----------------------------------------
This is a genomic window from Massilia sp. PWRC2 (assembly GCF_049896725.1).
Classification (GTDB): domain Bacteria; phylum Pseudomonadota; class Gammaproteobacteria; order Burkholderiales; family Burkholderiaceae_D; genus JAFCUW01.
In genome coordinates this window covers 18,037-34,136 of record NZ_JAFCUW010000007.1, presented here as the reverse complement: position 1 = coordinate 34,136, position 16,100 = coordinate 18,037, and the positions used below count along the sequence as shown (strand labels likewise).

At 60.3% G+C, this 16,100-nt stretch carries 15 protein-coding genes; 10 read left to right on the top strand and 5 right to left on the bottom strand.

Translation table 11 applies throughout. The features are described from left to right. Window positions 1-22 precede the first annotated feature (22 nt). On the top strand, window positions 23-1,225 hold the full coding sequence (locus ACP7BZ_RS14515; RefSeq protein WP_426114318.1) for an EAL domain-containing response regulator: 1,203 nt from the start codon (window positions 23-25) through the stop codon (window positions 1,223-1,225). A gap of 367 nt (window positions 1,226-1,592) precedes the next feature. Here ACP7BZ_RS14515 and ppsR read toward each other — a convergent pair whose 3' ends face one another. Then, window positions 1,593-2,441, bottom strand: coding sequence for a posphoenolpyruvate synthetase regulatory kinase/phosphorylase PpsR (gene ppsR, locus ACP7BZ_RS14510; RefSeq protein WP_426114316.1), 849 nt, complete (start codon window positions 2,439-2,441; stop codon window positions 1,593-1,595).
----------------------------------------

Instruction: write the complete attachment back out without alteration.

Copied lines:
This is a genomic window from Massilia sp. PWRC2 (assembly GCF_049896725.1).
Classification (GTDB): domain Bacteria; phylum Pseudomonadota; class Gammaproteobacteria; order Burkholderiales; family Burkholderiaceae_D; genus JAFCUW01.
In genome coordinates this window covers 18,037-34,136 of record NZ_JAFCUW010000007.1, presented here as the reverse complement: position 1 = coordinate 34,136, position 16,100 = coordinate 18,037, and the positions used below count along the sequence as shown (strand labels likewise).

At 60.3% G+C, this 16,100-nt stretch carries 15 protein-coding genes; 10 read left to right on the top strand and 5 right to left on the bottom strand.

Translation table 11 applies throughout. The features are described from left to right. Window positions 1-22 precede the first annotated feature (22 nt). On the top strand, window positions 23-1,225 hold the full coding sequence (locus ACP7BZ_RS14515; RefSeq protein WP_426114318.1) for an EAL domain-containing response regulator: 1,203 nt from the start codon (window positions 23-25) through the stop codon (window positions 1,223-1,225). A gap of 367 nt (window positions 1,226-1,592) precedes the next feature. Here ACP7BZ_RS14515 and ppsR read toward each other — a convergent pair whose 3' ends face one another. Then, window positions 1,593-2,441, bottom strand: coding sequence for a posphoenolpyruvate synthetase regulatory kinase/phosphorylase PpsR (gene ppsR, locus ACP7BZ_RS14510; RefSeq protein WP_426114316.1), 849 nt, complete (start codon window positions 2,439-2,441; stop codon window positions 1,593-1,595).